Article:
with $s^2 < \overline{x}(1-\overline{x})$. We can write a short function, beta_mom, to calculate $\alpha$ and $\beta$ using the method of moments.

beta_mom <- function(mean, var){
  term <- mean * (1 - mean)/var - 1
  alpha <- mean * term
  beta <- (1 - mean) * term
  if (var >= mean * (1 - mean)) stop("var must be less than mean * (1 - mean)")
  return(list(alpha = alpha, beta = beta))
}
beta.pars <- beta_mom(mean = .25, var = .02)

The sample proportion, $\pi$, can then be sampled using the functionrbeta.

pi.sample <- rbeta(n = 1000, shape1 = beta.pars$alpha, shape2 = beta.pars$beta)
mean(pi.sample)
## [1] 0.2525319
var(pi.sample)
## [1] 0.01983982
ggplot2::ggplot(data.frame(x = pi.sample), aes_string("x")) +
  geom_density()

plot of chunk beta_sample

Dirichlet distribution

The Dirichlet distribution is a multivariate generalization of the beta distribution. In Bayesian statistics, the Dirichlet distribution is used as a conjugate prior to the multinomial distribution. It is particularly useful in decision-analytic modeling because it can be used to characterize the distribution of transition probabilities.

The multinomial distribution is a discrete probability distribution for the number of successes for each of $k$ mutually exclusive categories in $n$ trials. The probabilities of the categories are given by $\pi_1,\ldots, \pi_k$, with $\sum_{j=1}^k \pi_j$ = 1 and each $\pi_j$ defined on [0,1]. The Dirichlet distribution is parameterized by the concentration parameters $\alpha_1,\ldots, \alpha_k$ with $\alpha_j > 0$. Letting $x_1,\ldots, x_k$ denote the number of successes in each category, the prior distribution and likelihood are,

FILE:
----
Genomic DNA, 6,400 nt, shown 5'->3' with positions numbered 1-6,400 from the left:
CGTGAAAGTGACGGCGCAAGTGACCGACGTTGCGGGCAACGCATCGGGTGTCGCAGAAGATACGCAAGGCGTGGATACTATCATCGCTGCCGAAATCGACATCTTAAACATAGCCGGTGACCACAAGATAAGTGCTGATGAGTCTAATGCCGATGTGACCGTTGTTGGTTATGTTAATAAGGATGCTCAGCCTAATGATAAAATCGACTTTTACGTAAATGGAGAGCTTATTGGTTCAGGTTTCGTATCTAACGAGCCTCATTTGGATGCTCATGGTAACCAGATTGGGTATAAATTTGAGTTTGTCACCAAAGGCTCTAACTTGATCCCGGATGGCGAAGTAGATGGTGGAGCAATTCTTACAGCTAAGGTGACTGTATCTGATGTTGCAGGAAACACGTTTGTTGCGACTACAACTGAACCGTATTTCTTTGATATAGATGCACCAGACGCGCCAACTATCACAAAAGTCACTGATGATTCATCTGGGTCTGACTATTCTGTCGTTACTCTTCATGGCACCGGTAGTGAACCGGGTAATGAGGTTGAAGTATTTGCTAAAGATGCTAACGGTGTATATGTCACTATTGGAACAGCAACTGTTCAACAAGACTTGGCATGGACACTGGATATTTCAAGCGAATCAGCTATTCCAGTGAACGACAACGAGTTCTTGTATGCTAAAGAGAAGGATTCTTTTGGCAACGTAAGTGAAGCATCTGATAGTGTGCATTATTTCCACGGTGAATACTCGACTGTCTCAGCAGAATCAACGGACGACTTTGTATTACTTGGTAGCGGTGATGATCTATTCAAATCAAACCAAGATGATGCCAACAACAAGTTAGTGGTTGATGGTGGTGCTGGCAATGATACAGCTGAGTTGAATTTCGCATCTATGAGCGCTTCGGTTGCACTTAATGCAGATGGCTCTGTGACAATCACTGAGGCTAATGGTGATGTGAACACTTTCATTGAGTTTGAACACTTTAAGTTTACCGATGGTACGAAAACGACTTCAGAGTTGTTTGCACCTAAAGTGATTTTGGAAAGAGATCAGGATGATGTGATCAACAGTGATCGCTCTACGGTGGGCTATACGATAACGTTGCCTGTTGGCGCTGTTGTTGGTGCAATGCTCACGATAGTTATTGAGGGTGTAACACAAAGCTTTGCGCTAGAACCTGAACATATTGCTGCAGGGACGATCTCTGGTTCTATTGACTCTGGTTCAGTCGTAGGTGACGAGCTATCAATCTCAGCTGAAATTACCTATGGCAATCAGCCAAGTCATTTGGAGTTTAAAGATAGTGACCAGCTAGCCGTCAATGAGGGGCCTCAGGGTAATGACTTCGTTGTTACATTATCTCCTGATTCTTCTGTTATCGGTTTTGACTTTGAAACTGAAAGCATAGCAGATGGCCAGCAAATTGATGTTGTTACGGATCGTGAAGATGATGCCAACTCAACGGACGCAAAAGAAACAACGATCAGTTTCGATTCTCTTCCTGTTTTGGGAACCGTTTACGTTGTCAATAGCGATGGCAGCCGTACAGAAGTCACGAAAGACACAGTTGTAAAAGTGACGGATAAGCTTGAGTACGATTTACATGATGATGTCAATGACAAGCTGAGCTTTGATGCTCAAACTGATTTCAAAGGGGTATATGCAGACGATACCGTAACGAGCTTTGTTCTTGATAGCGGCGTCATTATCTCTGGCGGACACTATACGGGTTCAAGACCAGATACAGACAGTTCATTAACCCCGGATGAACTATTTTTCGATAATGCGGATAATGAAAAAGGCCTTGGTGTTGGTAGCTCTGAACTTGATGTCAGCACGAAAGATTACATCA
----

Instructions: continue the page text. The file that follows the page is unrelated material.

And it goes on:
The posterior distribution for $\pi_1,\ldots,\pi_k$ is given by,

The sum of parameters of the prior distribution, $\alpha_1,\ldots, \alpha_k$, is a measure of the strength of the prior distribution and can be thought of as a “prior sample size”.

To illustrate use of the Dirichlet distribution for PSA, consider an example in which there are 3 states and individuals can transition between each of the states. Suppose that we observe the following number of transitions between the states: from state 1, the number of observed transitions to states 1, 2, and 3 are 200, 300, and 500, respectively; from state 2, the number of observed transitions to states 1, 2, and 3 are 100, 300, and 600, respectively; and from state 3, the number of observed transitions to states 1, 2, and 3 are 400, 100, and 500, respectively.